I think the answer is that shareholders have little or no control of how much is given out in compensation. Shareholders could replace the entire board, but the ensuing chaos could negatively impact the company and hurt performance. Shareholders are held hostage and blackmailed into giving CEOs whatever they want, or the CEO will run the company into the ground before he can be replaced. That's the real answer.


I think it's fairly clear that CEOs are overpaid compared to the value they add. Any impact an Exxon CEO might have, for example, is negligible compared to circumstances beyond his control, like the price of oil in this case. Even if a CEO does add significant value, it is not much more than a significantly cheaper replacement would add. [I'd love to see a company outsource its CEO job to India at ten cents to the dollar.]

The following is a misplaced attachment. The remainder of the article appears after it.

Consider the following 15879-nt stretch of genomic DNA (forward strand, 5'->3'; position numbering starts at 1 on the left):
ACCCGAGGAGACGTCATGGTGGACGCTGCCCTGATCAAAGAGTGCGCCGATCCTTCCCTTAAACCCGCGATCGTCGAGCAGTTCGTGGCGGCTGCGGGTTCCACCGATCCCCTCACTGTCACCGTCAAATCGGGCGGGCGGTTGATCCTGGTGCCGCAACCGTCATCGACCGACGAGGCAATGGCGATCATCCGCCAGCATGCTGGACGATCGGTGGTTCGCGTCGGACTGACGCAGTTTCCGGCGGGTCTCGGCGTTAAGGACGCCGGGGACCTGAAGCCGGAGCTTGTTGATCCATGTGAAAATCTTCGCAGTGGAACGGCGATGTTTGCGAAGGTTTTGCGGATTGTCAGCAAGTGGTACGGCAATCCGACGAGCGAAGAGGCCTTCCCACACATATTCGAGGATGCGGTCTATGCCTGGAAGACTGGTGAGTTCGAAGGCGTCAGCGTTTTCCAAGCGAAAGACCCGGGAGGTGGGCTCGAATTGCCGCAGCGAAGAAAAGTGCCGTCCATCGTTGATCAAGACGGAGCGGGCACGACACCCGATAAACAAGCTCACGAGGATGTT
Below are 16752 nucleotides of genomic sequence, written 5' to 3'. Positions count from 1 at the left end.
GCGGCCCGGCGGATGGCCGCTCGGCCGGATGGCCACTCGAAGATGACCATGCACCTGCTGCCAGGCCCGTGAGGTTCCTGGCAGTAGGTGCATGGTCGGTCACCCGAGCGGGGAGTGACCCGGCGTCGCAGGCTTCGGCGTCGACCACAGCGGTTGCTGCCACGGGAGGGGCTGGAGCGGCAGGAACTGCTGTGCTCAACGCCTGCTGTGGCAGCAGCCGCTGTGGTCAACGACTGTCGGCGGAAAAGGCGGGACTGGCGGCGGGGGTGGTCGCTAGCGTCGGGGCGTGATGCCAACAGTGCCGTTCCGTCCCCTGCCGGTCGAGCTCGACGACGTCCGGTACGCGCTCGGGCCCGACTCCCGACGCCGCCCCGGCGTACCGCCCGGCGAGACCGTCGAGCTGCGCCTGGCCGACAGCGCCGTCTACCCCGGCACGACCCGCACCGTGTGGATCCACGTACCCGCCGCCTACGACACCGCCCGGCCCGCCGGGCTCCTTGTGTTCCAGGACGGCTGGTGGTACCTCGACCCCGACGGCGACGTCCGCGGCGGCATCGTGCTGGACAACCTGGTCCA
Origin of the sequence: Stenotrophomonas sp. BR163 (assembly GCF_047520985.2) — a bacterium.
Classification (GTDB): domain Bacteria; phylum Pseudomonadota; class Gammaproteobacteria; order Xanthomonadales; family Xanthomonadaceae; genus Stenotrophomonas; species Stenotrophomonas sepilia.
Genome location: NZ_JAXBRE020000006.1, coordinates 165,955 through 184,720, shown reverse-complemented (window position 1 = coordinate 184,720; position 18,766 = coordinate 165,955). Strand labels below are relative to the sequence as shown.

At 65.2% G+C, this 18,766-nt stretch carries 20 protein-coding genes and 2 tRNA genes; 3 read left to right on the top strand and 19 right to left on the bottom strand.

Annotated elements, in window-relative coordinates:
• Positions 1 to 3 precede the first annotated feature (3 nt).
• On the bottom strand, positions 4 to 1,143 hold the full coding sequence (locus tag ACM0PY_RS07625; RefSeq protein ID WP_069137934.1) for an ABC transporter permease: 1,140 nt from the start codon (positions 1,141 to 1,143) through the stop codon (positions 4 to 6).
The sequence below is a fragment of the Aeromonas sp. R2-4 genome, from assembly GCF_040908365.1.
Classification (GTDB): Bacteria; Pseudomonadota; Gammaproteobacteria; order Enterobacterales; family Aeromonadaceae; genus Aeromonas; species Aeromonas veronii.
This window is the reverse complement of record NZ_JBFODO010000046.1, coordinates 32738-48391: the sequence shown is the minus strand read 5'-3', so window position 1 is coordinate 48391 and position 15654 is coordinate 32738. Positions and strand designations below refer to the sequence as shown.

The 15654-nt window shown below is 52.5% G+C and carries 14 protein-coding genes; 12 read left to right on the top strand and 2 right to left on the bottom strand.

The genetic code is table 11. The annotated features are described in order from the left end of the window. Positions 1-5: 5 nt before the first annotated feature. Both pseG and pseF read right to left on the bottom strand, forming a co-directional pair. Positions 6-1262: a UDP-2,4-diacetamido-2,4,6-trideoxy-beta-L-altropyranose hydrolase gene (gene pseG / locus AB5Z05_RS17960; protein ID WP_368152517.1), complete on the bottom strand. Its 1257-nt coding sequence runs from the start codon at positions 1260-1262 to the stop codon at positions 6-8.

I think the major reasons for outrageous CEO pay have been outlined well on this board: one is the composition of corporate boards, and the other is the difficulty of shareholder oversight. Small, organized groups are much much more effective at getting their way than large dispersed ones. Board members, many of whom are former, current, or potentially future executive officers, have a real interest in maintaining artificially high CEO pay. Since there are relatively few board members compared to workers and shareholders in corporate America, it is much easier for them to organize and maintain artificially high CEO salaries. I don't mean to insinuate that there is any formal organization or conspiracy, just that it is easy for these people to coordinate with little or no organization or guidance. On the opposite end of the spectrum, shareholders are widely dispersed with little individual incentive to fight high CEO salaries. This type of collective action problem is difficult to overcome especially when a company is doing well. The current public outrage against these salaries hasn't done much to curtail them, and it is difficult to foresee what kind of public pressure it would take to do so.